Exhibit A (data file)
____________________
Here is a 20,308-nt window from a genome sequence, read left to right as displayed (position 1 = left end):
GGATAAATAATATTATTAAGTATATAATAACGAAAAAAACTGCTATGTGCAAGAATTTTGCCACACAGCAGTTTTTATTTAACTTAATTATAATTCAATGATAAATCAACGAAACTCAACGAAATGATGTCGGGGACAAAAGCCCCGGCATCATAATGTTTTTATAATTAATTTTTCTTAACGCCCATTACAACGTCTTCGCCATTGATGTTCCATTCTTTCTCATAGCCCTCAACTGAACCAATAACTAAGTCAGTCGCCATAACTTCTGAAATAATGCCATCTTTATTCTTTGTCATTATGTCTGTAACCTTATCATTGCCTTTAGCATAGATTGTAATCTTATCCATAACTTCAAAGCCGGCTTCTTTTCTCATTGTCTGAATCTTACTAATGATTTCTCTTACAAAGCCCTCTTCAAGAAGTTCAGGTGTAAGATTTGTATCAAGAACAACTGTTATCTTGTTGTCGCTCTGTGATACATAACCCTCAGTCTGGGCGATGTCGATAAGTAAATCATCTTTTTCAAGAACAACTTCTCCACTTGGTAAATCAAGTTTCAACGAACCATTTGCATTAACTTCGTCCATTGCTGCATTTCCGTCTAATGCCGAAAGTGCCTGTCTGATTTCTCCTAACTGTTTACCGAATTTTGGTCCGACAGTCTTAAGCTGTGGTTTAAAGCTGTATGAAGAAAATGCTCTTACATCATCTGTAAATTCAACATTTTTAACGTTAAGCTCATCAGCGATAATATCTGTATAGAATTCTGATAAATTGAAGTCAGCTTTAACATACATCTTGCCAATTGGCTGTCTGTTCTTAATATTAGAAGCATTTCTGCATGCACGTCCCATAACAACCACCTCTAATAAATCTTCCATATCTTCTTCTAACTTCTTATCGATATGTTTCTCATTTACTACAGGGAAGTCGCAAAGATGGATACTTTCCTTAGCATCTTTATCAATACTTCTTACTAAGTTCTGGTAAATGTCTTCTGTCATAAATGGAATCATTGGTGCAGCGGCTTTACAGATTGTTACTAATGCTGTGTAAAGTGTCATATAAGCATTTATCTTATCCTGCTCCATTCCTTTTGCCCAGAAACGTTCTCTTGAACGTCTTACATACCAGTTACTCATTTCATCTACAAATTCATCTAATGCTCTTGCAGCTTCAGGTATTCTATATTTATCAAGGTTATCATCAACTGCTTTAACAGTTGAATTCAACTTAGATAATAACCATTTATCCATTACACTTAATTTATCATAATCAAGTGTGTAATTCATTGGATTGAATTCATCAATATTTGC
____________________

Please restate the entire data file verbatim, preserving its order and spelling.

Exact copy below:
Here is a 20,308-nt window from a genome sequence, read left to right as displayed (position 1 = left end):
GGATAAATAATATTATTAAGTATATAATAACGAAAAAAACTGCTATGTGCAAGAATTTTGCCACACAGCAGTTTTTATTTAACTTAATTATAATTCAATGATAAATCAACGAAACTCAACGAAATGATGTCGGGGACAAAAGCCCCGGCATCATAATGTTTTTATAATTAATTTTTCTTAACGCCCATTACAACGTCTTCGCCATTGATGTTCCATTCTTTCTCATAGCCCTCAACTGAACCAATAACTAAGTCAGTCGCCATAACTTCTGAAATAATGCCATCTTTATTCTTTGTCATTATGTCTGTAACCTTATCATTGCCTTTAGCATAGATTGTAATCTTATCCATAACTTCAAAGCCGGCTTCTTTTCTCATTGTCTGAATCTTACTAATGATTTCTCTTACAAAGCCCTCTTCAAGAAGTTCAGGTGTAAGATTTGTATCAAGAACAACTGTTATCTTGTTGTCGCTCTGTGATACATAACCCTCAGTCTGGGCGATGTCGATAAGTAAATCATCTTTTTCAAGAACAACTTCTCCACTTGGTAAATCAAGTTTCAACGAACCATTTGCATTAACTTCGTCCATTGCTGCATTTCCGTCTAATGCCGAAAGTGCCTGTCTGATTTCTCCTAACTGTTTACCGAATTTTGGTCCGACAGTCTTAAGCTGTGGTTTAAAGCTGTATGAAGAAAATGCTCTTACATCATCTGTAAATTCAACATTTTTAACGTTAAGCTCATCAGCGATAATATCTGTATAGAATTCTGATAAATTGAAGTCAGCTTTAACATACATCTTGCCAATTGGCTGTCTGTTCTTAATATTAGAAGCATTTCTGCATGCACGTCCCATAACAACCACCTCTAATAAATCTTCCATATCTTCTTCTAACTTCTTATCGATATGTTTCTCATTTACTACAGGGAAGTCGCAAAGATGGATACTTTCCTTAGCATCTTTATCAATACTTCTTACTAAGTTCTGGTAAATGTCTTCTGTCATAAATGGAATCATTGGTGCAGCGGCTTTACAGATTGTTACTAATGCTGTGTAAAGTGTCATATAAGCATTTATCTTATCCTGCTCCATTCCTTTTGCCCAGAAACGTTCTCTTGAACGTCTTACATACCAGTTACTCATTTCATCTACAAATTCATCTAATGCTCTTGCAGCTTCAGGTATTCTATATTTATCAAGGTTATCATCAACTGCTTTAACAGTTGAATTCAACTTAGATAATAACCATTTATCCATTACACTTAATTTATCATAATCAAGTGTGTAATTCATTGGATTGAATTCATCAATATTTGC